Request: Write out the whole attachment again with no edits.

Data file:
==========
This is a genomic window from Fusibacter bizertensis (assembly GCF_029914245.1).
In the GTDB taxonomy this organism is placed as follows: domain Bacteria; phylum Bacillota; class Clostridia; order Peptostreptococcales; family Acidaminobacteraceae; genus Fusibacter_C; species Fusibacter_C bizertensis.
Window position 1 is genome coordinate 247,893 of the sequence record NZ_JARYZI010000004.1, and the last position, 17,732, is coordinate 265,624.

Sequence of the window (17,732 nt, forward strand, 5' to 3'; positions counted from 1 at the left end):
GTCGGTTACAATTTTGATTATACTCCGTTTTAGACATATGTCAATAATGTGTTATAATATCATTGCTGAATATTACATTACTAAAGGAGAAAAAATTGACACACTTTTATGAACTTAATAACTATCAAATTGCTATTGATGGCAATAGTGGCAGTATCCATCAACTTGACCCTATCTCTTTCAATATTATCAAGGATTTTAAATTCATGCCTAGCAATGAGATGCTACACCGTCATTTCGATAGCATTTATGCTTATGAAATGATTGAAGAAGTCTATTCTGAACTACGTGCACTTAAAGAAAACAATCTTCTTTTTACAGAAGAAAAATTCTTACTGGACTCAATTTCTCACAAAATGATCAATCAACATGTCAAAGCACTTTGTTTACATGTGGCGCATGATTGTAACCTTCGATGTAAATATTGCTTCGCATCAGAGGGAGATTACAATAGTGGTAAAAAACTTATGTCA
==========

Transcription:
This is a genomic window from Fusibacter bizertensis (assembly GCF_029914245.1).
In the GTDB taxonomy this organism is placed as follows: domain Bacteria; phylum Bacillota; class Clostridia; order Peptostreptococcales; family Acidaminobacteraceae; genus Fusibacter_C; species Fusibacter_C bizertensis.
Window position 1 is genome coordinate 247,893 of the sequence record NZ_JARYZI010000004.1, and the last position, 17,732, is coordinate 265,624.

Sequence of the window (17,732 nt, forward strand, 5' to 3'; positions counted from 1 at the left end):
GTCGGTTACAATTTTGATTATACTCCGTTTTAGACATATGTCAATAATGTGTTATAATATCATTGCTGAATATTACATTACTAAAGGAGAAAAAATTGACACACTTTTATGAACTTAATAACTATCAAATTGCTATTGATGGCAATAGTGGCAGTATCCATCAACTTGACCCTATCTCTTTCAATATTATCAAGGATTTTAAATTCATGCCTAGCAATGAGATGCTACACCGTCATTTCGATAGCATTTATGCTTATGAAATGATTGAAGAAGTCTATTCTGAACTACGTGCACTTAAAGAAAACAATCTTCTTTTTACAGAAGAAAAATTCTTACTGGACTCAATTTCTCACAAAATGATCAATCAACATGTCAAAGCACTTTGTTTACATGTGGCGCATGATTGTAACCTTCGATGTAAATATTGCTTCGCATCAGAGGGAGATTACAATAGTGGTAAAAAACTTATGTCA